Aug 21, 2019
Denver actor, playwright and standup comedian Peter Trinh says, “The story of my people is one of triumph,” as he recounts “the most American story” in his one-man play “Boat Person,” based on his parents’ escape from Vietnam and journey to Denver.
For #IAMDENVER, Peter discusses the importance he places on refugee stories, patriotism and freedom today.
I’ve heard this story several times. It was like a bedtime story. My Dad used to tell me, and I would gather bits and pieces of it. I finally sat down with him with the tape recorder to write my play.
Essentially they were about 26 years old. They had just been married, so they went into the ceremony. My dad says this was their honeymoon cause they never had a honeymoon. They were both raised in very poor countryside villages in Vietnam, so deep in the mountains that they didn't really see war. War wasn't very apparent for them. Not like if they were in Saigon.
So, Saigon fell in ’75, and they escaped in ’81. At that time it was kind of like this underground railroad thing, where, ‘Hey, you can get to America. You have to pay the sum of an equivalent of one gold bar per person, and we can get you to America.’
And the question I get a lot of times is, ‘Why did your parents want to go? Were the living situations, so terrible?’ Blah, blah, blah. And it's actually, you know, when you live in a third world country and you have this paved road to get to America or a free country, you go. And if you have the ability to go, you go. My parents were in a place where they were just married and they had the rest of their lives ahead of them. So they decided to go this route ...
I specifically remember a memory when I was about five years old. It was at a large family gathering and us kids were running around like crazy. I remember doing these imitations of my drunk uncles. And my cousin told me that they were so spot on, ‘They're so good, you should be an actor.’ And I'll never forget those words because it like hit me like a ton of bricks. Like that makes perfect sense. And it was always something like kind of in the back of my head growing up, like this was maybe what I want to do, and toward the end of high school when you really should start picking out what you want to do, I really started pursuing acting, and I've never stopped.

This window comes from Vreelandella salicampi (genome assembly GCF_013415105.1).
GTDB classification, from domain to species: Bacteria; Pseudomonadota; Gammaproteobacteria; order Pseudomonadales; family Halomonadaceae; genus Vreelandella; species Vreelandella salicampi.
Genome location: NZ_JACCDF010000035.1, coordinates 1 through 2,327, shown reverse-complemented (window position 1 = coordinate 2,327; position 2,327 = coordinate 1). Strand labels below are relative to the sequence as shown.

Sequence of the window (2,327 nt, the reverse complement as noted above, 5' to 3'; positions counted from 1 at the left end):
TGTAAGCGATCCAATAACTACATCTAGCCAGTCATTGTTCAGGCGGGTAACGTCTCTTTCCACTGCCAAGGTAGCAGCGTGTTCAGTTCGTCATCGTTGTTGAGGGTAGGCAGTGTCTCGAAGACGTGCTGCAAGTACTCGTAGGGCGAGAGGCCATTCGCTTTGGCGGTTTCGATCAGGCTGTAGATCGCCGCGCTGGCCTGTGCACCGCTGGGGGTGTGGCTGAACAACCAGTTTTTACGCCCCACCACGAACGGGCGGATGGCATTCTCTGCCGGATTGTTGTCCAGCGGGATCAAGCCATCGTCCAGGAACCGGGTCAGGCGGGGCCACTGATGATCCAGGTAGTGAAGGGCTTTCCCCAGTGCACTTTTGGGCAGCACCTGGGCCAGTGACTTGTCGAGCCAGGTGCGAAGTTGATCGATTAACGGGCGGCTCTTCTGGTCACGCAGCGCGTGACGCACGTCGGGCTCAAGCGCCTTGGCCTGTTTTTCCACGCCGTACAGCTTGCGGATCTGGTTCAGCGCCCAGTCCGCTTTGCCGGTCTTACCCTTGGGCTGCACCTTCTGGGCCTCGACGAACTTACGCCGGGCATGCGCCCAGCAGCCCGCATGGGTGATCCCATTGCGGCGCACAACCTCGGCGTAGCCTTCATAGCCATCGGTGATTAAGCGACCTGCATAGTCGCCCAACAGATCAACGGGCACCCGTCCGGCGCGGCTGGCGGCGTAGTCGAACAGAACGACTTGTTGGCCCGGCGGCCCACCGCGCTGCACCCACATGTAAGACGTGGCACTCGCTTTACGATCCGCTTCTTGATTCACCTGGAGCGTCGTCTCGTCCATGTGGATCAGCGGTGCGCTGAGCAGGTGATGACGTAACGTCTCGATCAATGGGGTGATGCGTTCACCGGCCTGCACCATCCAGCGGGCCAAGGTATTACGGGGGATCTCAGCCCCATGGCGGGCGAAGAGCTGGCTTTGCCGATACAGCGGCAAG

It's hard, especially being an Asian male. So a lot of times it's rough. You look at audition postings, and the first question I'm going to ask is, ‘Would I cast myself in that role? Can I see myself in that role?’ So these traditional plays, you kind of just write yourself off because it's made for a Caucasian cast, you know, and so you try to find things that you would cast yourself in. You look for things that ask for ‘ethnic actors strongly recommended to audition,’ those kinds of things. A lot of theaters have a push for multicultural casting, or they'll say this is nontraditional casting, which means they're looking for more ethnic roles to play what would be traditionally Caucasian actors playing those roles. Your window or your pool of things you're considered for is smaller than everyone else. And that's just the fact of it. One of the best advice I was ever given early, early in my career was that. ‘You will get cast because of who you are and you won't get cast because of who you are. And the faster you can accept that and make it work for you, as opposed to against you, the better time you'll have.’ So I've hung my hat on those kinds of words ...